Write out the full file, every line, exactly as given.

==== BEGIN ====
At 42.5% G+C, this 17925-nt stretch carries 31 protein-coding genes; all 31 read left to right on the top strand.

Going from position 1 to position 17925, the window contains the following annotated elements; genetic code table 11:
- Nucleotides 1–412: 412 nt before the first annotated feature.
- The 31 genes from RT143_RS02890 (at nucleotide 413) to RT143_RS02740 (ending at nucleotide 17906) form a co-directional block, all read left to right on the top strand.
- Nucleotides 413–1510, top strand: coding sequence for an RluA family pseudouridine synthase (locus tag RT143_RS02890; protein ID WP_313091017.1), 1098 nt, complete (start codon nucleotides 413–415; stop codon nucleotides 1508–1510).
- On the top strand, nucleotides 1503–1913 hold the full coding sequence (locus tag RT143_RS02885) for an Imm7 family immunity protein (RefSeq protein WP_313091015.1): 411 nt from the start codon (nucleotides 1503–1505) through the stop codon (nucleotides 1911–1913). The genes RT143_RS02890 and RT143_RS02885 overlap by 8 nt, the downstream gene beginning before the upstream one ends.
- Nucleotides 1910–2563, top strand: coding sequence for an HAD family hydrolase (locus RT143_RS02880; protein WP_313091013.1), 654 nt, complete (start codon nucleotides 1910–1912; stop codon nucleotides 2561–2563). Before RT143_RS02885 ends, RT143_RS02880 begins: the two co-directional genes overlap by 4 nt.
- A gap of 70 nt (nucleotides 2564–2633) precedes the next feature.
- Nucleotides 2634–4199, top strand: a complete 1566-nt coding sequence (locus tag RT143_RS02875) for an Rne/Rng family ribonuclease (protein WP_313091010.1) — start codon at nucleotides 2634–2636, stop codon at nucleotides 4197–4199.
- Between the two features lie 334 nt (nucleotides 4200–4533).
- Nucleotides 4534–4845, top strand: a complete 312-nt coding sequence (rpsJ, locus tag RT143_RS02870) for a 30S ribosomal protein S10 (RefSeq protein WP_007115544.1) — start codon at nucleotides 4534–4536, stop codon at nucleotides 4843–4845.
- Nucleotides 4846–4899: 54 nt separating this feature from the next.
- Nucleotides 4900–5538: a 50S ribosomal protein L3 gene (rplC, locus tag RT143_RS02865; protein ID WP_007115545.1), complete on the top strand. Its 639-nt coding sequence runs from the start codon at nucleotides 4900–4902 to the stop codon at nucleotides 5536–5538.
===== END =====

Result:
At 42.5% G+C, this 17925-nt stretch carries 31 protein-coding genes; all 31 read left to right on the top strand.

Going from position 1 to position 17925, the window contains the following annotated elements; genetic code table 11:
- Nucleotides 1–412: 412 nt before the first annotated feature.
- The 31 genes from RT143_RS02890 (at nucleotide 413) to RT143_RS02740 (ending at nucleotide 17906) form a co-directional block, all read left to right on the top strand.
- Nucleotides 413–1510, top strand: coding sequence for an RluA family pseudouridine synthase (locus tag RT143_RS02890; protein ID WP_313091017.1), 1098 nt, complete (start codon nucleotides 413–415; stop codon nucleotides 1508–1510).
- On the top strand, nucleotides 1503–1913 hold the full coding sequence (locus tag RT143_RS02885) for an Imm7 family immunity protein (RefSeq protein WP_313091015.1): 411 nt from the start codon (nucleotides 1503–1505) through the stop codon (nucleotides 1911–1913). The genes RT143_RS02890 and RT143_RS02885 overlap by 8 nt, the downstream gene beginning before the upstream one ends.
- Nucleotides 1910–2563, top strand: coding sequence for an HAD family hydrolase (locus RT143_RS02880; protein WP_313091013.1), 654 nt, complete (start codon nucleotides 1910–1912; stop codon nucleotides 2561–2563). Before RT143_RS02885 ends, RT143_RS02880 begins: the two co-directional genes overlap by 4 nt.
- A gap of 70 nt (nucleotides 2564–2633) precedes the next feature.
- Nucleotides 2634–4199, top strand: a complete 1566-nt coding sequence (locus tag RT143_RS02875) for an Rne/Rng family ribonuclease (protein WP_313091010.1) — start codon at nucleotides 2634–2636, stop codon at nucleotides 4197–4199.
- Between the two features lie 334 nt (nucleotides 4200–4533).
- Nucleotides 4534–4845, top strand: a complete 312-nt coding sequence (rpsJ, locus tag RT143_RS02870) for a 30S ribosomal protein S10 (RefSeq protein WP_007115544.1) — start codon at nucleotides 4534–4536, stop codon at nucleotides 4843–4845.
- Nucleotides 4846–4899: 54 nt separating this feature from the next.
- Nucleotides 4900–5538: a 50S ribosomal protein L3 gene (rplC, locus tag RT143_RS02865; protein ID WP_007115545.1), complete on the top strand. Its 639-nt coding sequence runs from the start codon at nucleotides 4900–4902 to the stop codon at nucleotides 5536–5538.